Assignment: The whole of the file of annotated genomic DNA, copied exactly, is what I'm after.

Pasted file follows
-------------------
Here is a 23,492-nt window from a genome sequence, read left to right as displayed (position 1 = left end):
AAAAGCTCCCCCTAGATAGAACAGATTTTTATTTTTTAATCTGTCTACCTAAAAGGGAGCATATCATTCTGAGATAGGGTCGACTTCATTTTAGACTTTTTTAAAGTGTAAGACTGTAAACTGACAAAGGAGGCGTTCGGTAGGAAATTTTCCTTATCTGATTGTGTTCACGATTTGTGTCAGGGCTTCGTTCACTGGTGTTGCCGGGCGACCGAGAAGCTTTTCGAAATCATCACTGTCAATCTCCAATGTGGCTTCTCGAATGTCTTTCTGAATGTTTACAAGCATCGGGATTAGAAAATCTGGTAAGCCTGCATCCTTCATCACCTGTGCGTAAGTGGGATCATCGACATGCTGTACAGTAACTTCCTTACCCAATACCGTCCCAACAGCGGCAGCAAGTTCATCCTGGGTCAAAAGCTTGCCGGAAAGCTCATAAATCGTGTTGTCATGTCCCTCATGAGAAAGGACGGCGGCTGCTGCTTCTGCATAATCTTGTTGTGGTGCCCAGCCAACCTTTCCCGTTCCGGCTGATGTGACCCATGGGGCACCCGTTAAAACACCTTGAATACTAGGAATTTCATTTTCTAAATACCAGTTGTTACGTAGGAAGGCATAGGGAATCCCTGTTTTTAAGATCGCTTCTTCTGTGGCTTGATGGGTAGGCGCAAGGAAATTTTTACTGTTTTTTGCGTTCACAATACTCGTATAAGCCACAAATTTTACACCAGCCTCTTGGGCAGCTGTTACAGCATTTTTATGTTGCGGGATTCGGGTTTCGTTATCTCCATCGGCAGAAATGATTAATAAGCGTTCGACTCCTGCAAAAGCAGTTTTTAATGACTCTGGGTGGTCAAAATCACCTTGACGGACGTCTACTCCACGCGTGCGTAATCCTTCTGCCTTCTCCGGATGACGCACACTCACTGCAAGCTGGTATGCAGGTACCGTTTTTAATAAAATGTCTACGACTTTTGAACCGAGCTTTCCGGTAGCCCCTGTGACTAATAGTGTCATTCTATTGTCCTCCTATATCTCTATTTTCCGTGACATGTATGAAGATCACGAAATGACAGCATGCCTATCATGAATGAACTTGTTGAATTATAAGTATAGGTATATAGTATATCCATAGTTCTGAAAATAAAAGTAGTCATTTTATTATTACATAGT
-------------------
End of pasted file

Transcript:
Here is a 23,492-nt window from a genome sequence, read left to right as displayed (position 1 = left end):
AAAAGCTCCCCCTAGATAGAACAGATTTTTATTTTTTAATCTGTCTACCTAAAAGGGAGCATATCATTCTGAGATAGGGTCGACTTCATTTTAGACTTTTTTAAAGTGTAAGACTGTAAACTGACAAAGGAGGCGTTCGGTAGGAAATTTTCCTTATCTGATTGTGTTCACGATTTGTGTCAGGGCTTCGTTCACTGGTGTTGCCGGGCGACCGAGAAGCTTTTCGAAATCATCACTGTCAATCTCCAATGTGGCTTCTCGAATGTCTTTCTGAATGTTTACAAGCATCGGGATTAGAAAATCTGGTAAGCCTGCATCCTTCATCACCTGTGCGTAAGTGGGATCATCGACATGCTGTACAGTAACTTCCTTACCCAATACCGTCCCAACAGCGGCAGCAAGTTCATCCTGGGTCAAAAGCTTGCCGGAAAGCTCATAAATCGTGTTGTCATGTCCCTCATGAGAAAGGACGGCGGCTGCTGCTTCTGCATAATCTTGTTGTGGTGCCCAGCCAACCTTTCCCGTTCCGGCTGATGTGACCCATGGGGCACCCGTTAAAACACCTTGAATACTAGGAATTTCATTTTCTAAATACCAGTTGTTACGTAGGAAGGCATAGGGAATCCCTGTTTTTAAGATCGCTTCTTCTGTGGCTTGATGGGTAGGCGCAAGGAAATTTTTACTGTTTTTTGCGTTCACAATACTCGTATAAGCCACAAATTTTACACCAGCCTCTTGGGCAGCTGTTACAGCATTTTTATGTTGCGGGATTCGGGTTTCGTTATCTCCATCGGCAGAAATGATTAATAAGCGTTCGACTCCTGCAAAAGCAGTTTTTAATGACTCTGGGTGGTCAAAATCACCTTGACGGACGTCTACTCCACGCGTGCGTAATCCTTCTGCCTTCTCCGGATGACGCACACTCACTGCAAGCTGGTATGCAGGTACCGTTTTTAATAAAATGTCTACGACTTTTGAACCGAGCTTTCCGGTAGCCCCTGTGACTAATAGTGTCATTCTATTGTCCTCCTATATCTCTATTTTCCGTGACATGTATGAAGATCACGAAATGACAGCATGCCTATCATGAATGAACTTGTTGAATTATAAGTATAGGTATATAGTATATCCATAGTTCTGAAAATAAAAGTAGTCATTTTATTATTACATAGT